Black's Law Dictionary: 2nd Edition

Jeopardy; exposure to loss or injury; peril. U. S. v. Mays, 1 Idaho, 770.
—Dangers of navigation. The same as "dangers of the sea" or "perils of the sen." See infra.
—Dangers of the river. This phrase, as used in bills of lading, means only the nafu-ral accidents incident to river navigation, and does not embrace such as may be avoided by' the exercise of that skill, j'udgment, or foresight which are demanded from persons in a particular occupation. 35 Mo. 213. It includes dangers arising from unknown reels which have suddenly formed in the channel, and are not discoverable by care and skill. Hill v. Sturgeon, 35 Mo. 213, 86 Am. Dec. 149 ; Garrison v. Insurance Co., 19 How. 312, 15 L. Eld. 656; Hibernia Ins. Co., v. Transp. Co., 120 U. S. 166, 7 Sup. Ct. 550, 30 In Ed. 621; Johnson v. Friar, 4 Yerg. 48, 26 Am. Dec. 215.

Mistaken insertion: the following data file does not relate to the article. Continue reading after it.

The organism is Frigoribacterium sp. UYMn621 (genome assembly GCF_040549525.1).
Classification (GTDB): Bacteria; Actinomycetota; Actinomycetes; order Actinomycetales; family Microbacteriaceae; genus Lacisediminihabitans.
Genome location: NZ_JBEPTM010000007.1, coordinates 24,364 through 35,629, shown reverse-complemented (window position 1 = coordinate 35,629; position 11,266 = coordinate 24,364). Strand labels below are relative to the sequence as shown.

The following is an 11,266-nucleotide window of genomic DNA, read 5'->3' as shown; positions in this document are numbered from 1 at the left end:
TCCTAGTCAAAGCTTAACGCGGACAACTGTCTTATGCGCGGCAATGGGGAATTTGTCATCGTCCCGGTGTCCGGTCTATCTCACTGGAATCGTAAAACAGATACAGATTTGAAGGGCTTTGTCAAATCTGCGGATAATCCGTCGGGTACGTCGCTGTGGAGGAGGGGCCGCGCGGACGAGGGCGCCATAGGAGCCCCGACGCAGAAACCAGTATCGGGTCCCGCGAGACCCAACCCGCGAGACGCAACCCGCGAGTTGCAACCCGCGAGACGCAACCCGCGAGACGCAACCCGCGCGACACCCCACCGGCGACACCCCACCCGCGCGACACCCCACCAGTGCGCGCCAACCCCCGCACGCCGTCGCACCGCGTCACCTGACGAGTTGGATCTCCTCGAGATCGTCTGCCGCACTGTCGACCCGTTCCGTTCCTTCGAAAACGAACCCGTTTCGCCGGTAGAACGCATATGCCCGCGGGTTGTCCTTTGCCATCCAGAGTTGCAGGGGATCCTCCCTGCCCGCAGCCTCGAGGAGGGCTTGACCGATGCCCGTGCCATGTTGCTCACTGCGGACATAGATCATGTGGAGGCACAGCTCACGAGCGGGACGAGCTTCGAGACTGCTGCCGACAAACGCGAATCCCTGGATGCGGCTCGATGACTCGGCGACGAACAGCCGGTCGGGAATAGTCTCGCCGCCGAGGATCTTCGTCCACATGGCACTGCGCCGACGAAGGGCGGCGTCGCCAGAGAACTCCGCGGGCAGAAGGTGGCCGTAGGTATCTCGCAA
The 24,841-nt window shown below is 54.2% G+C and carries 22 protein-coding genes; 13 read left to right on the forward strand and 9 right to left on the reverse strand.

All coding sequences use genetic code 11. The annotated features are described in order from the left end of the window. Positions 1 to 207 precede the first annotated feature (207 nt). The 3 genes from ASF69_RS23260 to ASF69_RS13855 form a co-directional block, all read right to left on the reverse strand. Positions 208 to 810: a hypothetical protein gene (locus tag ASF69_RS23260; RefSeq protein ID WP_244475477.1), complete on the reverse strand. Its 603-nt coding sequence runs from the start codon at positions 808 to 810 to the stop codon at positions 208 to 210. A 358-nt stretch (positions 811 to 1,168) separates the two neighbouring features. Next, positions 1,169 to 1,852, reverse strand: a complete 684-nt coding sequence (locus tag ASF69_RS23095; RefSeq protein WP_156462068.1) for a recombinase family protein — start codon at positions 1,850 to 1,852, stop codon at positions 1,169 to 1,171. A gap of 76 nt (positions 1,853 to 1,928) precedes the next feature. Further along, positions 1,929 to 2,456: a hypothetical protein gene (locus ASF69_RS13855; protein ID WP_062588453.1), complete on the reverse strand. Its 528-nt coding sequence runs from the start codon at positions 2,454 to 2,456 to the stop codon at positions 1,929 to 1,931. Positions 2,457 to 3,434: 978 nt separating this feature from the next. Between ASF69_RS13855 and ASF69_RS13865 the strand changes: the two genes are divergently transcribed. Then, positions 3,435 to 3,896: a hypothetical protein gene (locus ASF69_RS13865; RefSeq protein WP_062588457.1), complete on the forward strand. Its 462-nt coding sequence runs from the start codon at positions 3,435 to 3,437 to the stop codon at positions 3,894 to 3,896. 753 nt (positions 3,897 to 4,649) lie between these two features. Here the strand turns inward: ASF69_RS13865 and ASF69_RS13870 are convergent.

— Dangers of the road. This phrase, in a bill of lading, when it refers to inland transportation. means such dangers as are immediately caused by roads, as the overturning of carriages in rough and precipitous places. 7 Exch. 743.
—Dangers of the sea. The expression "dangers of the sea" means those accidents peculiar to navigation that are of an extraordinary nature, or arise from irresistible force or overwhelming power, which cannot be guarded against by the ordinary exertions of human skill and prudence. Walker v. Western Transp. Co., 3 Wall. 150. 18 L. Ed. 172; The Portsmouth. 9 Wall. 682, 19 In Ed. 754; Hibernia Ins. Co. v. Transp. Co., 120 U. S. 166. 7 Sun. Ct. 550, 30 L. Eld. 621; Hill v. Sturgeon, 28 Mo. 327.

Henry Campbell Black, M.A.
West Publishing Company
Year Published: 
Law Dictionary